If I had to recommned one bar to haunt in Paris, and this is a serious decision for me, I would choose Andy Wahloo. A kitschy, hole-in-the-wall kind of place, it’s lit with neon, adorned with a leopard print carpet and boasts an impressive selection of Japanese whisky. The bar was recommended to me by my source of truth, Hamish Robertson, who’s tastes align with my own so very perfectly.
Kyle and I visited AW on a Friday night and it was relatively chill, we assumed the locals had already left on holiday, so we bellied up to the bar and chatted up the bartenders. Kyle started out with a French 75 and I a Manhattan. As we drank we asked the younger bartender what the specialty of the house was, to which the immediate response was, “the Old Fashioned, but I’m not allowed to make it, only Kaled,” pointing to the other, more seasoned bartender. Obviously I needed to experience this for myself. The seasoned bartender was named Kaled and he spent the next 15 minutes (time escaped me) making the most exquisite Old Fashioned for me, and me alone.
He set out a glass, filled it with ice, then covered it with a napkin. Gently, he placed three sugar cubes onto the napkin and then dashed bitters and some other concoction over the top, letting it slowly filter into the glass. Repeatedly he filled the glass with ice, then a bit of Bulleit Bourbon, then removed the ice just as it started to melt, then add more cubes and more bourbon. I marvelled in a drunken stupor at his process, the artistry and the experience that was being poured into the glass bit by bit. His eyes never left his work, and he barely spoke a word as he worked. I felt like this process couldn’t be more magical until he needed proper ice for the drink. Out the bar manager came with infant sized chunks of ice, clear as glass, which he carved by hand. From a cabinet behind him came an old Japanese knife with which he sliced and sheared till it was a perfect sphere that sat cozily in it’s bath of bourbon. As if that wasn’t enough he topped it with a peel of orange rind (of course) but also a custom made chocolate spoon which was spray painted with gold. It’s purpose was to hold the cherry, that way the customer wouldn’t stick their hands in their drink to eat it.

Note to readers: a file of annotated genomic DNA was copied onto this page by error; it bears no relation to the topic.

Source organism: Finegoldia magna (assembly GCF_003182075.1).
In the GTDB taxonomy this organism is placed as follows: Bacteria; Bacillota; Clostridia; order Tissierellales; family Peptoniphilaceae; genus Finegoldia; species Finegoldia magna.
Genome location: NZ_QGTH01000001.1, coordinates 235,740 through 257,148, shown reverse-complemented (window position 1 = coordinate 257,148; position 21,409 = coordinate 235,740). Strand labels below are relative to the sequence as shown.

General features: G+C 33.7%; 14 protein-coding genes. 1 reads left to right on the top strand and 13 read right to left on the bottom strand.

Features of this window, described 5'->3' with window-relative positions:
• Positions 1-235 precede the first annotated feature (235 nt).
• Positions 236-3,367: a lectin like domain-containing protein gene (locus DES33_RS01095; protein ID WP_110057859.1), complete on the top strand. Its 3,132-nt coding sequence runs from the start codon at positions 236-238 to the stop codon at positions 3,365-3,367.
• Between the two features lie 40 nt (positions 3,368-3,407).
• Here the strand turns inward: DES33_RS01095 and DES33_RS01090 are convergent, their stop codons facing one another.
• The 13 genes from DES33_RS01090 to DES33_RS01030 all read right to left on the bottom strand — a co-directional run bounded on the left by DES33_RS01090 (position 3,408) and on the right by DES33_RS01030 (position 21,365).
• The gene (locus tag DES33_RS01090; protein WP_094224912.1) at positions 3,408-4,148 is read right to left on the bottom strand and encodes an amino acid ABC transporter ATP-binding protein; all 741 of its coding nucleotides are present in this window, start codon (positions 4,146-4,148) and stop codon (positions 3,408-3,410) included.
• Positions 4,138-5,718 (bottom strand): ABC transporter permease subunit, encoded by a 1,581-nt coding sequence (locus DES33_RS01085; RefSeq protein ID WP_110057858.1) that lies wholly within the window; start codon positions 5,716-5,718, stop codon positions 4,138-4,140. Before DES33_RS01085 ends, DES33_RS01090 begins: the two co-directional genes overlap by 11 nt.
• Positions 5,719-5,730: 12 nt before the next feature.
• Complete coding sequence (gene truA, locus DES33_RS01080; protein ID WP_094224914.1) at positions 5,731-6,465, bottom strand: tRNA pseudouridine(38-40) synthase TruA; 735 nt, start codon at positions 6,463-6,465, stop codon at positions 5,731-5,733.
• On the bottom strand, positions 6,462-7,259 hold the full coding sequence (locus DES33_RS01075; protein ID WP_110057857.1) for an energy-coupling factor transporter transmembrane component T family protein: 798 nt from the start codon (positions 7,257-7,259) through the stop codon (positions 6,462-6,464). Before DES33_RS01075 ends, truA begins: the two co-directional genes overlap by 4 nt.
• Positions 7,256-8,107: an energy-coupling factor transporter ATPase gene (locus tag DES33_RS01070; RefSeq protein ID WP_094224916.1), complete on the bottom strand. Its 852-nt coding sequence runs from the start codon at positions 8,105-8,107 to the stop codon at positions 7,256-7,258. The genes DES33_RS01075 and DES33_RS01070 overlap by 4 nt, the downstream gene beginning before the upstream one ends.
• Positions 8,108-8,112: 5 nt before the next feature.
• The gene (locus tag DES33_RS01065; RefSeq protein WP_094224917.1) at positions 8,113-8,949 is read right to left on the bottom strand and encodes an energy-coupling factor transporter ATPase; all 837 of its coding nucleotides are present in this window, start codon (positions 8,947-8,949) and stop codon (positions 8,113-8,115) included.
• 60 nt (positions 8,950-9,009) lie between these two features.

Kaled handed this holy grail over to me and I was nervous to drink it. I asked, “How do you recommend drinking this?” to which he responded, “Well, it’s your drink, whatever you want.” Humility at it’s finest. I placed it to my lips and felt as if I was supping a work of art. In my mind I compared what he had done to the artisans I met in Waterford, Ireland, the master glass blowers who transformed molten hunks of glass into fragile wonders. Clearly he was a master of this drink and it was a sight to behold. I think my honest (and probably over-enthusiastic) admiration was evident though. As we paid our l’addition Kaled asked the junior bartender to set up a line of shots, and myself, Kyle, and Kaled drank together.